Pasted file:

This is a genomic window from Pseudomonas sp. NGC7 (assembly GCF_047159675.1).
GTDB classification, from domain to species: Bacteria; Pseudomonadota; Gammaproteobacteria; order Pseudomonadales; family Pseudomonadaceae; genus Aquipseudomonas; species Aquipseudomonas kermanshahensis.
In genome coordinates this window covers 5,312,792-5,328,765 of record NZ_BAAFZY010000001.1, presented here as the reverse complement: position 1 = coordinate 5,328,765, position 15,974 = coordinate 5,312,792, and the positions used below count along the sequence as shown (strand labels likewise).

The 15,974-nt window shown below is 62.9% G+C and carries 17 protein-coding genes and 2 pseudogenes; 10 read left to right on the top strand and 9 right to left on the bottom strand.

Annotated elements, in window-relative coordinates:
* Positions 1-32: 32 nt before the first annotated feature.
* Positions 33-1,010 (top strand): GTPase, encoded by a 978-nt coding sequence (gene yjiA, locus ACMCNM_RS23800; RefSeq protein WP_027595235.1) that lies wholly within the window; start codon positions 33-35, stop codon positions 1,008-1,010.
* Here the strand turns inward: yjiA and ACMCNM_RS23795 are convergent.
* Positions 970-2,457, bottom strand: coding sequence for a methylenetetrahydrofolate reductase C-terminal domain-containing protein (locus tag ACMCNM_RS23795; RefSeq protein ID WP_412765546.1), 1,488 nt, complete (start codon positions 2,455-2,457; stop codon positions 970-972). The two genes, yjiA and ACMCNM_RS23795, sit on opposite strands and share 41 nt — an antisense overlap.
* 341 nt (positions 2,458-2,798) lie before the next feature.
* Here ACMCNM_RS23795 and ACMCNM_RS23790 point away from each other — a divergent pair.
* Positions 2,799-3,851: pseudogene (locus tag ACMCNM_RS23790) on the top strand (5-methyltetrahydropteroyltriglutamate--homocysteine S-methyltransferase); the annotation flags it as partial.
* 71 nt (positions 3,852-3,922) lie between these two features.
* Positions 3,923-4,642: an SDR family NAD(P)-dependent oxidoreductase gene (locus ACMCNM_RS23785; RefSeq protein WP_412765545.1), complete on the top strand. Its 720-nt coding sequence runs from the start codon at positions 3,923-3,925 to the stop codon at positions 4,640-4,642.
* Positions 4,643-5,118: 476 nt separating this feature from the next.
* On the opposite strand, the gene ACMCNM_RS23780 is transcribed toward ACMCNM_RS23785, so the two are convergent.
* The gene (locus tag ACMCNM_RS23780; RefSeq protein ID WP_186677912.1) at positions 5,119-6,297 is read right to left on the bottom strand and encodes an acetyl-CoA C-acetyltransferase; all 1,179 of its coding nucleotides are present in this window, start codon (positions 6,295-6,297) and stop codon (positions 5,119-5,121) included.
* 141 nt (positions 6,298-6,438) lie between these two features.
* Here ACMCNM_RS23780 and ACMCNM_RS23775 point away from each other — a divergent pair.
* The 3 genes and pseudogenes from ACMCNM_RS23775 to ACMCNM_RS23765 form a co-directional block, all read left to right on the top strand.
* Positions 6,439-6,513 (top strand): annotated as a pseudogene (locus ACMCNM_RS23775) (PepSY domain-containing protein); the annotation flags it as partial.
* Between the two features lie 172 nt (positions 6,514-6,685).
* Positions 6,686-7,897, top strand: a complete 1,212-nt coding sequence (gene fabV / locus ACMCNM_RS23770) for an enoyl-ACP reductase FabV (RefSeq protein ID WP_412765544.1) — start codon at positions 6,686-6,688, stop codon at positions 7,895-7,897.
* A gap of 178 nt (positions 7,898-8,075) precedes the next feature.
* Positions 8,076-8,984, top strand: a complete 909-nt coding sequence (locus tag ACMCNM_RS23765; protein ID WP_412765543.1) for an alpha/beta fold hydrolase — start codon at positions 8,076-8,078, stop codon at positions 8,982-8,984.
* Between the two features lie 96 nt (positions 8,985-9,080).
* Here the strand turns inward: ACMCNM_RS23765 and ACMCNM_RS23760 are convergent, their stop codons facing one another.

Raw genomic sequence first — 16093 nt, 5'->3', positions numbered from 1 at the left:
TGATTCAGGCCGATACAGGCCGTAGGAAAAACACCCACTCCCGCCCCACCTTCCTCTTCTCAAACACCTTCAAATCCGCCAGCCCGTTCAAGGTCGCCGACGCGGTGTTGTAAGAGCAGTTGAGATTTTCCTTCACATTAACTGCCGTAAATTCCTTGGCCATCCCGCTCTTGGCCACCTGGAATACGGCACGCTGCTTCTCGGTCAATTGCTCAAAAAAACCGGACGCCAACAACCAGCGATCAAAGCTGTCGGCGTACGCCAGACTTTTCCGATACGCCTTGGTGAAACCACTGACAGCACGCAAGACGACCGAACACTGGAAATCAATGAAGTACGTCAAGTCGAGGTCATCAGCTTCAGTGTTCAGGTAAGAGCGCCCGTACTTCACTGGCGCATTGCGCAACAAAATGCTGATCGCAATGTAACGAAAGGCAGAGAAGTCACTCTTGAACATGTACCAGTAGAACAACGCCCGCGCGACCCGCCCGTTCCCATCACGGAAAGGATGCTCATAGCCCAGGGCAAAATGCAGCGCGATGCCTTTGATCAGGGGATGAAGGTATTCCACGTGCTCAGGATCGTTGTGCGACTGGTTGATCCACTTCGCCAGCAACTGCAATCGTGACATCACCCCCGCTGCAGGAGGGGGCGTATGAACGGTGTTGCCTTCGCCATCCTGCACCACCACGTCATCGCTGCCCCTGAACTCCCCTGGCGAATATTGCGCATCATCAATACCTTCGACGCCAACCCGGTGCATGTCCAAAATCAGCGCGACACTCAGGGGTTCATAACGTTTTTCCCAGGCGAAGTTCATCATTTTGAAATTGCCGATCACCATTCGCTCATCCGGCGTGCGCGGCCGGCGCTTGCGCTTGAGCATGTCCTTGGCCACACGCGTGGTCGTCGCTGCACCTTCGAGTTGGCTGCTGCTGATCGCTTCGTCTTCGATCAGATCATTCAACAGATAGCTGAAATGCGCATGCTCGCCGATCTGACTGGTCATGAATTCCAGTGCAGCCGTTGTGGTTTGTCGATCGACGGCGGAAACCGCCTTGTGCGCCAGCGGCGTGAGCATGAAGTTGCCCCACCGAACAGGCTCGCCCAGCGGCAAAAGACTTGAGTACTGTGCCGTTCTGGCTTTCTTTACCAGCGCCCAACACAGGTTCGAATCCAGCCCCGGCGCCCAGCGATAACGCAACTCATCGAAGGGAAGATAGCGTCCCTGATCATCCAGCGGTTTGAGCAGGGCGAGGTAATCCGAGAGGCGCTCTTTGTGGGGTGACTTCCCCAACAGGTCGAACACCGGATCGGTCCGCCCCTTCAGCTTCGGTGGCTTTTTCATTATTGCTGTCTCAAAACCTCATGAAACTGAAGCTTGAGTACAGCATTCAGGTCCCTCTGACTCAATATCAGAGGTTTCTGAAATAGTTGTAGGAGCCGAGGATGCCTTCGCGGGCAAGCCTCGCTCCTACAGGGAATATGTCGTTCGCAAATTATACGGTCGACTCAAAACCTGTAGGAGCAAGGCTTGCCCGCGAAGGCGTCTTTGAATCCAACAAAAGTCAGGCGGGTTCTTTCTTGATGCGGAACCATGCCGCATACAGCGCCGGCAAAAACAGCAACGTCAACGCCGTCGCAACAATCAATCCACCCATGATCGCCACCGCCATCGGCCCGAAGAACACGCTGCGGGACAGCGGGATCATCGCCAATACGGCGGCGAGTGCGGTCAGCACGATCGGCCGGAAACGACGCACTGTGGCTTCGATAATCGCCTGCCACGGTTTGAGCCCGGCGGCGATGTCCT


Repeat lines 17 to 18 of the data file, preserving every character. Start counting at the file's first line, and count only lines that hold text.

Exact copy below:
* The gene (locus tag ACMCNM_RS23780; RefSeq protein ID WP_186677912.1) at positions 5,119-6,297 is read right to left on the bottom strand and encodes an acetyl-CoA C-acetyltransferase; all 1,179 of its coding nucleotides are present in this window, start codon (positions 6,295-6,297) and stop codon (positions 5,119-5,121) included.
* 141 nt (positions 6,298-6,438) lie between these two features.